My friend has, will and shall continue to be someone, whose opinion I will always value very highly! She has become a “sounding-board” for me now. Plus, by being a “non-family member” and female, I firmly feel that she gives me different insights about life. I hope that she feels a similar way about me, too.

We chat on the phone twice a week. This is our way of staying close to one another, even though, we physically live miles away. Between calls every time something significant happens in my life, I will term it: “…able.” This is the term, I have developed, which tells me to mention this to her, the next time we talk. Then when I actually mention this idea; I will enter a checkmark, beside it in my dairy. The checkmark indicates that I have told her this, so I made up this term too: ….ify, something. I always carry a “pocket notebook” with me, so anytime something significant happens during the day, I will write: “Enter to tell ….” about it. Using this system, I firmly believe that she is always on my mind.

Another one of my coping strategies are that I have been told, by my loved ones, to always try to ask about the person and what is happening in their life, instead of just talking about my life. So, after we greet one another, she says; “so how are you,” I will tell her what is new in my life, then I will say; “so how are you?” She always says; “pretty good, so far.” With this response, I always vow to change my phrase, by saying; “so what did you do so far today?” As of the writing of this, I have changed my mind set to always ask this.

I intend to live the rest of my life keeping in some form of contact with my true, lifetime friend. When we had a dinner awhile back, she said: “Bob, since I first met you 11 years ago, we have not had even one argument.” Trying to be cute and silly, I told her; “we sure have!!!” I paused and then smiled broadly.” So, I have resolved that from now on, I will go back to calling her first name, and/or buddy. When this works, like I anticipate and hope it does, I will see this as evidence that listening to, analyzing and implementing suggestions from my loved ones, actually does work!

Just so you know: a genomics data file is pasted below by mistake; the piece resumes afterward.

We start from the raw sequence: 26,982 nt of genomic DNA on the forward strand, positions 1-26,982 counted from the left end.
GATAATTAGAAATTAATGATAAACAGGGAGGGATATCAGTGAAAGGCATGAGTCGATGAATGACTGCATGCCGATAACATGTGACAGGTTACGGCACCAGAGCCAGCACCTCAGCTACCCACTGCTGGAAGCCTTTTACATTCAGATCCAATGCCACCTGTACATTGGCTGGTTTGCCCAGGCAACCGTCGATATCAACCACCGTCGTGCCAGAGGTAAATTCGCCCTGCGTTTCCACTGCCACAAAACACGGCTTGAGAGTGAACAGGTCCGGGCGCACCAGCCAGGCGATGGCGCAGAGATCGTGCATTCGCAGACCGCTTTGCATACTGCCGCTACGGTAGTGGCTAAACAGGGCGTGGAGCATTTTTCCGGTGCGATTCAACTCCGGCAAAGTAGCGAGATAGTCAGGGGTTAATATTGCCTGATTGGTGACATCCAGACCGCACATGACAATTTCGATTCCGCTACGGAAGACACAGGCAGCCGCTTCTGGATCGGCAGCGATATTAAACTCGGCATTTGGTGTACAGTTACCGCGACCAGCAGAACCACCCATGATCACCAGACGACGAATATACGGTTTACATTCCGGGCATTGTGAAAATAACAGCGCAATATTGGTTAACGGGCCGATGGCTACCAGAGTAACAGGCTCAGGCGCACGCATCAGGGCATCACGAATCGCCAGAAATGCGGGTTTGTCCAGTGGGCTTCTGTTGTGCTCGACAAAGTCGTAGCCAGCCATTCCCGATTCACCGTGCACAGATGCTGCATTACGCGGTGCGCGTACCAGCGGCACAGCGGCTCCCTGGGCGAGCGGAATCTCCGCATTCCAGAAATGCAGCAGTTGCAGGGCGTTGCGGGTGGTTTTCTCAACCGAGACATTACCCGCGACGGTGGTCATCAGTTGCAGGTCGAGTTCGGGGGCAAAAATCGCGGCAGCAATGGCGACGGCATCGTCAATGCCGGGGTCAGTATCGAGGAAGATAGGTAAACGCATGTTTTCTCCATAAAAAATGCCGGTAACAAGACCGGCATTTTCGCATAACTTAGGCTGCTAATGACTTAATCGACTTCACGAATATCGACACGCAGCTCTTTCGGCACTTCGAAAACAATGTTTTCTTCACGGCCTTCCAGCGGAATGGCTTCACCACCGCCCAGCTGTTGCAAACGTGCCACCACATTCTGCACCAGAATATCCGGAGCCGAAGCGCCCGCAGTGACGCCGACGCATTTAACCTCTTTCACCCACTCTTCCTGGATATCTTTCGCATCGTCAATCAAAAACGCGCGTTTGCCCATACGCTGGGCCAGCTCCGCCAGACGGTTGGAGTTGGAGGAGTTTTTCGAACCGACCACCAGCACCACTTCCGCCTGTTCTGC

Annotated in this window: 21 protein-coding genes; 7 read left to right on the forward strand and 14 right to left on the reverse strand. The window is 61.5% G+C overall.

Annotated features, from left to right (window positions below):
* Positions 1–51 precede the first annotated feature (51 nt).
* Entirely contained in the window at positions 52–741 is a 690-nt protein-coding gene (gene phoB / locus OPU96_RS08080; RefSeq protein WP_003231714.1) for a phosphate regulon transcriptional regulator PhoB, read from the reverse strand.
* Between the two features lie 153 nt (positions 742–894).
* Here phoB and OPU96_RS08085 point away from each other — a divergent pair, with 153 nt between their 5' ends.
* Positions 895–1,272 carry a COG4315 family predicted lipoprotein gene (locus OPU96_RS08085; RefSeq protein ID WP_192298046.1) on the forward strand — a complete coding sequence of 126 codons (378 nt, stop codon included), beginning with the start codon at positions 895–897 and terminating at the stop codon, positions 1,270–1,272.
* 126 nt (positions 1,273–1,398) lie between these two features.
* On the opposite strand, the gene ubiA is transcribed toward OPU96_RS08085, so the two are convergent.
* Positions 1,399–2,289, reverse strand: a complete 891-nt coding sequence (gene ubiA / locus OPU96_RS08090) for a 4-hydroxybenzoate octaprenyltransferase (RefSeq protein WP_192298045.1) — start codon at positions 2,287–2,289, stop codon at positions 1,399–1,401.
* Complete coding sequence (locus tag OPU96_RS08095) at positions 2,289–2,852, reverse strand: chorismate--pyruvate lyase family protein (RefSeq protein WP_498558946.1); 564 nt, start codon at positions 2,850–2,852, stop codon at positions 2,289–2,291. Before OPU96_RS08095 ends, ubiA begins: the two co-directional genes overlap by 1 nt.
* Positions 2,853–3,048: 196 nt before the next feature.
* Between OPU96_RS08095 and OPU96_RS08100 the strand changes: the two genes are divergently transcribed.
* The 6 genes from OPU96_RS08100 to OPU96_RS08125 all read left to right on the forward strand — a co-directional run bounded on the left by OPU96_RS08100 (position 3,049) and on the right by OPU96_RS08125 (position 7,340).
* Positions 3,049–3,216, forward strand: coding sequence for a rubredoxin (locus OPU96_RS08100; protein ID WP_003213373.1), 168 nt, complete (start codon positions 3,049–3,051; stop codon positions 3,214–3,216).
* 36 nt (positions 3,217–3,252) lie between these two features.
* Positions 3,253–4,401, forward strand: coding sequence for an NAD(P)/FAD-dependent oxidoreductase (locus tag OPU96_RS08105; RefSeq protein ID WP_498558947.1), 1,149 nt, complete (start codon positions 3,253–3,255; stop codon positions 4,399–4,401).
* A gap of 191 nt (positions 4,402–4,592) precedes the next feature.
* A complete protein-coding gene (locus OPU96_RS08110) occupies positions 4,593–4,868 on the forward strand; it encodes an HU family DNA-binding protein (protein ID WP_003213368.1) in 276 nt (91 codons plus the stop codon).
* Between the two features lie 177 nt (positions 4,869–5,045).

I hope that for the rest of my productive, worthwhile life, I will always listen to, analyze and follow the advice of those, whom I love. Due to my various impairments, as a result of my accident years ago, I firmly feel that I can overcome some of my weaknesses by following this approach for the rest of my wonderful, hopeful, challenging, yet promising life journey.

While I will never really know why I survived my accident, very many years ago now, I have come to this realization. I was spared for something significant and fairly important. For that matter, every single one of us is alive for something both significant and important. While I will never know the reason for my being spared, yet I feel as though I can make a contribution toward making our world a better place. With this knowledge, I will always try my very best in whichever paths my life takes me. By living my life this way, I will be showing my deep appreciation for being alive. I have come to the understanding that all of our lives are such precious, wonderful gifts, which we should always try to be grateful for and never/ever take for granted!